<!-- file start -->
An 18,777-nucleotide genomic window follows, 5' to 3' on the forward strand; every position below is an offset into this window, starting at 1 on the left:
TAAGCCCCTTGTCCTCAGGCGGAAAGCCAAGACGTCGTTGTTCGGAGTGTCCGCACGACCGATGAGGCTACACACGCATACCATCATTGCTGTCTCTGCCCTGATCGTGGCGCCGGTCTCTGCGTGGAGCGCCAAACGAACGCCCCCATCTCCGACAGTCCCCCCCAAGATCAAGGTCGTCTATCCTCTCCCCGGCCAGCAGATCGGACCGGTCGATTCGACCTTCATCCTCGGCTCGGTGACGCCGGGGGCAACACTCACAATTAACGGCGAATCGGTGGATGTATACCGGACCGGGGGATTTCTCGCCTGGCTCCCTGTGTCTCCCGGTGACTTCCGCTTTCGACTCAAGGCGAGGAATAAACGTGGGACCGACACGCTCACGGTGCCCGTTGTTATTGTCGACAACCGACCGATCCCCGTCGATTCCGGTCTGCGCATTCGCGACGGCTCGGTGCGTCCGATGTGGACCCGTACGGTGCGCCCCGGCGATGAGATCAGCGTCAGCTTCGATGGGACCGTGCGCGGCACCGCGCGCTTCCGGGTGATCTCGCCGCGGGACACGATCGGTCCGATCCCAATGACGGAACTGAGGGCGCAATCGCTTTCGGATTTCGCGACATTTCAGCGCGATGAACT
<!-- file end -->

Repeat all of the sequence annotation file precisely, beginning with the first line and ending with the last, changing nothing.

An 18,777-nucleotide genomic window follows, 5' to 3' on the forward strand; every position below is an offset into this window, starting at 1 on the left:
TAAGCCCCTTGTCCTCAGGCGGAAAGCCAAGACGTCGTTGTTCGGAGTGTCCGCACGACCGATGAGGCTACACACGCATACCATCATTGCTGTCTCTGCCCTGATCGTGGCGCCGGTCTCTGCGTGGAGCGCCAAACGAACGCCCCCATCTCCGACAGTCCCCCCCAAGATCAAGGTCGTCTATCCTCTCCCCGGCCAGCAGATCGGACCGGTCGATTCGACCTTCATCCTCGGCTCGGTGACGCCGGGGGCAACACTCACAATTAACGGCGAATCGGTGGATGTATACCGGACCGGGGGATTTCTCGCCTGGCTCCCTGTGTCTCCCGGTGACTTCCGCTTTCGACTCAAGGCGAGGAATAAACGTGGGACCGACACGCTCACGGTGCCCGTTGTTATTGTCGACAACCGACCGATCCCCGTCGATTCCGGTCTGCGCATTCGCGACGGCTCGGTGCGTCCGATGTGGACCCGTACGGTGCGCCCCGGCGATGAGATCAGCGTCAGCTTCGATGGGACCGTGCGCGGCACCGCGCGCTTCCGGGTGATCTCGCCGCGGGACACGATCGGTCCGATCCCAATGACGGAACTGAGGGCGCAATCGCTTTCGGATTTCGCGACATTTCAGCGCGATGAACT